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Truck Slump Hits Toyota Production Plans

Even giant Toyota is forced to rethink their production plans and schedules, in light of plummeting truck and large SUV sales. Going into 2008 analysts expected a bad sales year for the U.S. automotive market. Still the first half of the year has been worse than predicted, and marked by a mass exodus from large trucks and SUVs. No one expects truck and large SUV sales to recover to pre-$4 gas levels, but it is impossible yet to know just how much of this dramatic and shocking shift is permanent.


Against this backdrop, Toyota announced today that Tundra and Sequoia production will be suspended in August, resuming again in November of this year. (The Sienna minivan, also built in Indiana, is so far unaffected.) This follows similar announcements over the past few months from Ford, General Motors, and Chrysler of lengthened shutdowns of truck and SUV production, and even Ford’s delayed launch of the new-for-2009MY F-150.

Even temporarily halting production is an expensive proposition, and particularly unusual for brand-spanking-new entries like Sequoia and Tundra. In today’s rapidly changing market, it is better than building products that are a hard sell even under very heavy incentives. Manufacturers kept the plants running and used incentives to prop up sales over the past several years, but the result was one degree or another of unrealistically high truck and SUV sales. Incentives also reduce residual values and, especially combined with extreme fuel-sensitivity issues, hurt the product’s overall image. Production slowdowns and shifts are disturbing for the workers and for anyone watching the U.S. manufacturing industry. But for these automakers, this short-term pain is necessary for hope of long-term viability, true even if the end is not yet in sight.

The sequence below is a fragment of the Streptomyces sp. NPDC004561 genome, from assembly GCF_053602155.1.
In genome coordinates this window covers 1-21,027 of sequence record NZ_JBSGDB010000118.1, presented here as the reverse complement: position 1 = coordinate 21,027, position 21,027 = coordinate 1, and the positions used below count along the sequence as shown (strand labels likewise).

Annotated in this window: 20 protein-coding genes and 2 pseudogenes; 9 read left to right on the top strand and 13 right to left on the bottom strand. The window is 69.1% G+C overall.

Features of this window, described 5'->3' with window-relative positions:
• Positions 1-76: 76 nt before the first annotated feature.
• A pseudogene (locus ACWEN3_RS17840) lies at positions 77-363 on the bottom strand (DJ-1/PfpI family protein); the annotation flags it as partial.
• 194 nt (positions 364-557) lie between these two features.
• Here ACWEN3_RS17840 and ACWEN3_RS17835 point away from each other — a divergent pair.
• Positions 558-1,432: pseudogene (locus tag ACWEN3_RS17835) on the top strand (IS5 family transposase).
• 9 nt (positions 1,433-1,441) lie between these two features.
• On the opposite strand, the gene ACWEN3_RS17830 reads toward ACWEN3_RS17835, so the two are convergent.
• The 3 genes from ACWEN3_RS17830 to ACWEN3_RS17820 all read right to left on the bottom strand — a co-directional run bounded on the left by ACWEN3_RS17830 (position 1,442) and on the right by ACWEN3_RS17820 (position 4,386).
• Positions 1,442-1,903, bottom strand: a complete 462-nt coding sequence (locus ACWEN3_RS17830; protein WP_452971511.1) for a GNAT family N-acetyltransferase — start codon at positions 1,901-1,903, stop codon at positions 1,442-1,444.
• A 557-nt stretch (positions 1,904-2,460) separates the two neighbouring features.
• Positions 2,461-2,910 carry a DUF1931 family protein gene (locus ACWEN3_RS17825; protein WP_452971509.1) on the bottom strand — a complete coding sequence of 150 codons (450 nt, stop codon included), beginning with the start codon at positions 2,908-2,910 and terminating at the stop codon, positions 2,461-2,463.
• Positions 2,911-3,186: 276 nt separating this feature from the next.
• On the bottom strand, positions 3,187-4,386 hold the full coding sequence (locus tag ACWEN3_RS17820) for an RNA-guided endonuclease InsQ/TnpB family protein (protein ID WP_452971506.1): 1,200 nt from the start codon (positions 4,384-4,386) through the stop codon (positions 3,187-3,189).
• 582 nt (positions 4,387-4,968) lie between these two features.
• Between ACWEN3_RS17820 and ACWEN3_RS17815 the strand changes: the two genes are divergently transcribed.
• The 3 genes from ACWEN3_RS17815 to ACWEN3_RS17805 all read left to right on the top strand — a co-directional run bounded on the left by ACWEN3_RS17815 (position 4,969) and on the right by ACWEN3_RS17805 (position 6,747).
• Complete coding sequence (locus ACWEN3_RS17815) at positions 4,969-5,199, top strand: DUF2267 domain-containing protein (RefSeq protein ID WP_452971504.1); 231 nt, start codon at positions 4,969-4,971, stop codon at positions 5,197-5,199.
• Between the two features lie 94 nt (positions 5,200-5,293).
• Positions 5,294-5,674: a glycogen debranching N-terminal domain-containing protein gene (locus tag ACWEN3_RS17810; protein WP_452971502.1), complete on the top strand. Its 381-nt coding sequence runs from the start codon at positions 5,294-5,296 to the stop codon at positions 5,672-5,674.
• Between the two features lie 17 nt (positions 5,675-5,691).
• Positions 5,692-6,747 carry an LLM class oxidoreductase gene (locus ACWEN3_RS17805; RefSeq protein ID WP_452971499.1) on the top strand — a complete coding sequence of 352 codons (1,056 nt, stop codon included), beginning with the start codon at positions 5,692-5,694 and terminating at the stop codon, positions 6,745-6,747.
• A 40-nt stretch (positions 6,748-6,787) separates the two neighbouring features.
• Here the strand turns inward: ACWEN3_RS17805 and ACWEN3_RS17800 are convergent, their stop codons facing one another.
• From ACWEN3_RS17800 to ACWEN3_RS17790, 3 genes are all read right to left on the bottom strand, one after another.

Toyota’s Princeton, Indiana, facility, as seen from the sky.
In suspending production for a couple of months, Toyota takes the long view.

Beyond adjustments to reduce today’s inventory, Toyota will move Tundra out of the Indiana plant and rely solely on the newer San Antonio, Texas, plant beginning in spring 2009; this reduces overall Tundra capacity to bring it in line with Toyota’s expectation of a smaller full-size pickup truck market in the coming years. The Indiana facility will take in the Highlander in fall 2009, a product that was scheduled for Toyota’s Mississippi plant, still under construction. The Highlander is seeing its own sales challenges this year as well. Instead, as the market demands more fuel efficiency and Toyota expects increased worldwide demand for the next-generation Prius, Mississippi will be the U.S. production home for the next hybrid. Mississippi production of the Prius is scheduled for late 2010CY; this will be the second Toyota/Lexus hybrid to be built outside of Japan (Camry being the first).

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